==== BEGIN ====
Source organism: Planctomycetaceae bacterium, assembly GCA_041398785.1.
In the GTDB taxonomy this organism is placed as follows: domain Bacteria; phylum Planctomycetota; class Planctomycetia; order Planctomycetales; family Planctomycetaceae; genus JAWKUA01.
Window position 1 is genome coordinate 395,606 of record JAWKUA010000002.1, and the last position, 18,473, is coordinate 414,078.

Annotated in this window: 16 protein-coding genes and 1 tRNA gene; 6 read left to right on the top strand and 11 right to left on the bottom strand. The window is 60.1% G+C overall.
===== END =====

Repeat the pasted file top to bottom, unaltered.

Source organism: Planctomycetaceae bacterium, assembly GCA_041398785.1.
In the GTDB taxonomy this organism is placed as follows: domain Bacteria; phylum Planctomycetota; class Planctomycetia; order Planctomycetales; family Planctomycetaceae; genus JAWKUA01.
Window position 1 is genome coordinate 395,606 of record JAWKUA010000002.1, and the last position, 18,473, is coordinate 414,078.

Annotated in this window: 16 protein-coding genes and 1 tRNA gene; 6 read left to right on the top strand and 11 right to left on the bottom strand. The window is 60.1% G+C overall.